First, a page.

Personal Security for your Home when SHTF

 

A home is not simply a place to sleep and watch mindless television episodes hour after hour. A home is a personal shelter for your home and family. Protecting those that you love and care about is something we can’t just play around with. We need to have systems in place that can withstand the best of times as well as the worst. I’ve been around the world and have found some very unique (and oftentimes disturbing) home security systems. If you really want to your home to be synonymous with a fortress, here is some of my advice.

Reinforce your Doors

Imagine those marvelous castles straight out of medieval times or the Lord of the Rings movies. Generally it looks similar to thepic1 photo on the right; a large and slowly opening gate that is heavily reinforced and oftentimes built of steel. Historically the gate is the weakest part of a fortress and is the primary entry point of opposing forces. You don’t want this to be the case for your home. After all, a home is similar to your personal fortress without the cannon-mounted towers and giant, scalding buckets of tar teetering above the doorway. Still, you want to make sure anyone isn’t just going to pop a few hinges and walk on through. While in Russia I noticed that most of their doors are inches thick and made of solid steel. I assume they were installed when crime was rampant after the breakup of the USSR in the early 90s. These babies are inches thick and can stop plenty of outsiders. It isn’t a bad idea to replace that weak vinyl door separating your kids and an attacker. Defend the ones you love.

Brutal but Effective

pic2In the rural towns on the eastern side of China, homeowners care less about the ethics of their home security systems. For example, I noticed a number of stone walls (some up to 10 feet high) with glass shards cemented in at the top to prevent wall crawlers. I respect the lengths that the Chinese will go to prevent an outsider from entering their home unwanted. While this type of thing would not fly in the United States, determined home securers certainly have options at their disposal that will prove to be just as effective.  

 

Personal Defense, a Necessary Expense

Growing up as a kid, I always wondered why my dad kept a Louisville Slugger underneath his bed frame. He hadn’t played baseball in years or hunted dragonflies with us during the summer. He finally told me why, just before he passed away. It was his last-ditch tool of defense against a possible home invader. I’ve heard of additional applications, but not limited to: lead pipes, firearms, brass knuckles, and fire pokers. With a solid security system in place, it shouldn’t have to come to a one-on-one showdown. But just in case it does, have that last line of defense available. One man’s trash is another man’s home security device.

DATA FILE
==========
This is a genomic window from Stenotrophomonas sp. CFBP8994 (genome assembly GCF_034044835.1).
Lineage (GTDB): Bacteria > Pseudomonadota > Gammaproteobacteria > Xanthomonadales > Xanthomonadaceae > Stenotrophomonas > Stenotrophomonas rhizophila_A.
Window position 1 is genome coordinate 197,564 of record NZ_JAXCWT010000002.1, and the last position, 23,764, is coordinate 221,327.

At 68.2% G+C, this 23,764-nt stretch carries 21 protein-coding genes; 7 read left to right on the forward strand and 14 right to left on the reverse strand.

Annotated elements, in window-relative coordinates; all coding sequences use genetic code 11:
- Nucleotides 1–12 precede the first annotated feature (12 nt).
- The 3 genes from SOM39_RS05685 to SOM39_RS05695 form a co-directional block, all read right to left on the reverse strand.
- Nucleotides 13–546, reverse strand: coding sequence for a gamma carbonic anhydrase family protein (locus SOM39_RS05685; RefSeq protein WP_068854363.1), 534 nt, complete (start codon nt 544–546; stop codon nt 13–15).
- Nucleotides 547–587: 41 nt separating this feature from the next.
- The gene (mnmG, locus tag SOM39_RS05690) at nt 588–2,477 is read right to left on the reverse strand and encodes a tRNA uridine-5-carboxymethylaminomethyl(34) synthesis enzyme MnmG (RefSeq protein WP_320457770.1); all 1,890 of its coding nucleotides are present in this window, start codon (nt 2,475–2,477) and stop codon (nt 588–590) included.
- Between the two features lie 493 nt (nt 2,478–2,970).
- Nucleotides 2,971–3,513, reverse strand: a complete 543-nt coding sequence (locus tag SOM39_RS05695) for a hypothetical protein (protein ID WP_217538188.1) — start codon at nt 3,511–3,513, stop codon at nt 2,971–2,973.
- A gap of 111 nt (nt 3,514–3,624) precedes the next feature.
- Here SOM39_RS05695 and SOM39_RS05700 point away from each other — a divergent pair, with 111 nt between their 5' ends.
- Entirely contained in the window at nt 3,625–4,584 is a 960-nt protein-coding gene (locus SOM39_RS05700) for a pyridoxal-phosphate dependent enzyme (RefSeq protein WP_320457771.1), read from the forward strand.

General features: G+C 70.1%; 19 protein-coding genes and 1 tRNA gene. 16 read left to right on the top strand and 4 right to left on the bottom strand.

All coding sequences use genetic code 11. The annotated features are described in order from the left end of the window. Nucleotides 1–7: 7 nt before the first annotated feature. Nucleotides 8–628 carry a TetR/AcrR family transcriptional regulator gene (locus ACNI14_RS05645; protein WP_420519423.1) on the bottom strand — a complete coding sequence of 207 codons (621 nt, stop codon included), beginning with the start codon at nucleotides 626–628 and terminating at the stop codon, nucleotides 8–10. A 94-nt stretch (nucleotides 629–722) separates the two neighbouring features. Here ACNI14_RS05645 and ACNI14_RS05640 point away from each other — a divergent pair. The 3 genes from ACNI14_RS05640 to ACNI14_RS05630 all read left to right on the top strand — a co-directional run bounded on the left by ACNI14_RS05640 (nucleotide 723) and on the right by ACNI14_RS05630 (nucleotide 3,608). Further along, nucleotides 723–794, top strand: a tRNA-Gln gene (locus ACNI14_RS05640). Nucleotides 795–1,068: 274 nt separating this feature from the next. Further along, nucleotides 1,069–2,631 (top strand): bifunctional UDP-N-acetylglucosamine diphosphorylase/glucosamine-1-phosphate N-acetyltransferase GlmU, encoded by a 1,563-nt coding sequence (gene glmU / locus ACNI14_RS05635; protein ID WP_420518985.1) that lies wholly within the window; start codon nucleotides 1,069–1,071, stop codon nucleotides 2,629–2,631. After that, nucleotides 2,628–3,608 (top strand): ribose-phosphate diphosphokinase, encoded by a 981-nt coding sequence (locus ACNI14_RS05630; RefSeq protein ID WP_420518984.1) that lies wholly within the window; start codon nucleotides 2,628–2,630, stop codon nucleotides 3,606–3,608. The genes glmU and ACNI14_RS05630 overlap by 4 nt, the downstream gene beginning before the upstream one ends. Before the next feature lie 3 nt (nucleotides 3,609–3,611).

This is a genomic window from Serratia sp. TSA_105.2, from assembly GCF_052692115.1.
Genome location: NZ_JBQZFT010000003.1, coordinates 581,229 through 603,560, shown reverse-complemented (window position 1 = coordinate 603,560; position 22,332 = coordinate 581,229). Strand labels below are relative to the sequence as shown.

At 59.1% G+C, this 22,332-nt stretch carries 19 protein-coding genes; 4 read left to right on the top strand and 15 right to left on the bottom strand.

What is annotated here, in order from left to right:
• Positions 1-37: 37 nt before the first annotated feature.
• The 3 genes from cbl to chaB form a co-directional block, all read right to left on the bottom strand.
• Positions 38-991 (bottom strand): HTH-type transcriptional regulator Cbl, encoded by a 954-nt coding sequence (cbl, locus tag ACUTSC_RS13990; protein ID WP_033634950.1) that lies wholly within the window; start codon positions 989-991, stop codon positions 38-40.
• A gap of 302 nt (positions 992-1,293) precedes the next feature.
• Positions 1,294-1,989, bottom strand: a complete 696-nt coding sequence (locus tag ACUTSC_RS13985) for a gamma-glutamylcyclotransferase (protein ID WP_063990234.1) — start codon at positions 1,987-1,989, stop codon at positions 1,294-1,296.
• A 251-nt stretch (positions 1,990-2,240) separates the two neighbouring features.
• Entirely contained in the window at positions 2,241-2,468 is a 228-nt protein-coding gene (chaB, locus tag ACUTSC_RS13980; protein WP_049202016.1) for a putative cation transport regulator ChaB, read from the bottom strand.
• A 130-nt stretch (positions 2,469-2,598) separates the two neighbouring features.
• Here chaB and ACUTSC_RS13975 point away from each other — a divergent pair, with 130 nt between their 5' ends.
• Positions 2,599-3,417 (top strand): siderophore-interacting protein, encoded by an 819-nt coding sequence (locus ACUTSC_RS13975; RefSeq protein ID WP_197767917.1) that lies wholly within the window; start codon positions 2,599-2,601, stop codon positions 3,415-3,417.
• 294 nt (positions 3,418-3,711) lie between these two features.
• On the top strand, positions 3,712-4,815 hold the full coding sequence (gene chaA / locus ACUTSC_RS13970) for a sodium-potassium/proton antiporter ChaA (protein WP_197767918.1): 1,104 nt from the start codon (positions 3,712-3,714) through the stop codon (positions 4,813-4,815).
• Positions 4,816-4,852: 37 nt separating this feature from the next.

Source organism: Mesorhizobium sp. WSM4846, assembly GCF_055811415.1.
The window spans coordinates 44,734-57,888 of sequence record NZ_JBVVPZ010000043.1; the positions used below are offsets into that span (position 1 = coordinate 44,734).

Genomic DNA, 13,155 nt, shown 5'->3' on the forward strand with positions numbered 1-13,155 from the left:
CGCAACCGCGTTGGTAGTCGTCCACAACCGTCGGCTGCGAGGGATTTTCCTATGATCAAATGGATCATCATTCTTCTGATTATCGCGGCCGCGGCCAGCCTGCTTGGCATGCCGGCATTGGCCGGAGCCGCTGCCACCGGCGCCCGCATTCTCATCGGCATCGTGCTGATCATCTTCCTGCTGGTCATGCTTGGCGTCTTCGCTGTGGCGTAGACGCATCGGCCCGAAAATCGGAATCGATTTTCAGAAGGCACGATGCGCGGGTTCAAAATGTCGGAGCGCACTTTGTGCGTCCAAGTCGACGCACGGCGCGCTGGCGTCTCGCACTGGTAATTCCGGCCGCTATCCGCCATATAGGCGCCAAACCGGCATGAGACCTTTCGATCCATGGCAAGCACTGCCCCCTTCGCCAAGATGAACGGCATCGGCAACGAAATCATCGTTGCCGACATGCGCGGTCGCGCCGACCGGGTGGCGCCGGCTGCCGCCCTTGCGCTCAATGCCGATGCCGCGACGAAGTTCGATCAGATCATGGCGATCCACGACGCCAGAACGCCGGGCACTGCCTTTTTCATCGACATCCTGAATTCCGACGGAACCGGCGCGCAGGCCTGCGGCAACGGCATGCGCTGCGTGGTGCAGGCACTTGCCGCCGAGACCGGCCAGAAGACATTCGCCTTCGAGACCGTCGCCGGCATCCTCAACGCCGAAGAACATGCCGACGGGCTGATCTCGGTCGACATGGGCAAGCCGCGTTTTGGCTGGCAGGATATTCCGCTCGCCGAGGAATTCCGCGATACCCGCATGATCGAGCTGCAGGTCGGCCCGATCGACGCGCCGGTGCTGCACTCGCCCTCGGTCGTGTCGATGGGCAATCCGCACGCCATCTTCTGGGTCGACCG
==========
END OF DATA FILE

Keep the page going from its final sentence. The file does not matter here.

how to bug in

Securing your home from an unwanted guest is critical. Your kids, your wife/husband, your dog, your belongings, your parents, your wealth, and your property are all at stake. If you can’t turn away a wandering eye when the moment strikes, you’re opening yourself up to a home invasion.   


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11 Comments

  1. all good ideas but how about adding to em I heard of some LIVING barriers like if possible adding cactus or some bushes with LONG thorns around the edges

  2. Don’t forget things that make a lot of noise, Dogs, trip buzzer alarms( both infrared and wired) also those hanging chimes or bells( hang them right on the door), Multiple doors work to slow them down.

  3. “Pyracanthas” are valuable ornamental plants, grown in gardens for their decorative flowers and fruit, often very densely borne. Their dense thorny structure makes them particularly valued in situations where an impenetrable barrier is required. The aesthetic characteristics of pyracanthas, in conjunction with their home security qualities, makes them an alternative to artificial fences and walls – Wikipedia

  4. Glass on top of the cement wall– absolutely in the U.S.- If you are in the historical section of Charleston, S.C. you can petition the historical society to NOT have to put glass shards on top of your privacy wall.

  5. I’ll tell you one barrier vary hard to beat: A swipe card activated steel door with electromagnets. You see them in government buildings and airports. You can go lower tech with a trip wire or motion detector activated pepper spray dispenser that discharges when someone breaks in (just be in an airtight safe-room or off the premises).

  6. I have seen the glass shards on the top of walls in nice residential areas of Miraflores, Peru. I like the poison ivy idea on a chain link fence mentioned above. Don’t know if the result would be fast acting enough though.

  7. A lot of people would not recognize poison ivy. How about climbing roses instead. Make sure you choose a type that is easy to grow in your area and has good thorns. There are some that are thornless.

  8. Check out the Honey Locust Tree – it is full of thorns.

    I am currently clearing some land that has some of these and they are
    worse than, roses, briars, or barbed wire. Some of the thorns are 3″ long.

    I am thinking about using these as a hedge around the property instead of barbed wire because they are no maintenance and you can’t pass through them!

  9. Hi Greg in Tennessee, you are correct, Honey Locust Trees are very nasty hombres. So nasty, I won’t allow one to grow on my land. They will ruin a pasture, think critter damage caused by those dagger like thorns, and a few will end up in your tires somehow. Young volunteer trees can end up in one’s grass hay, and even at that small size they have nasty thorns.

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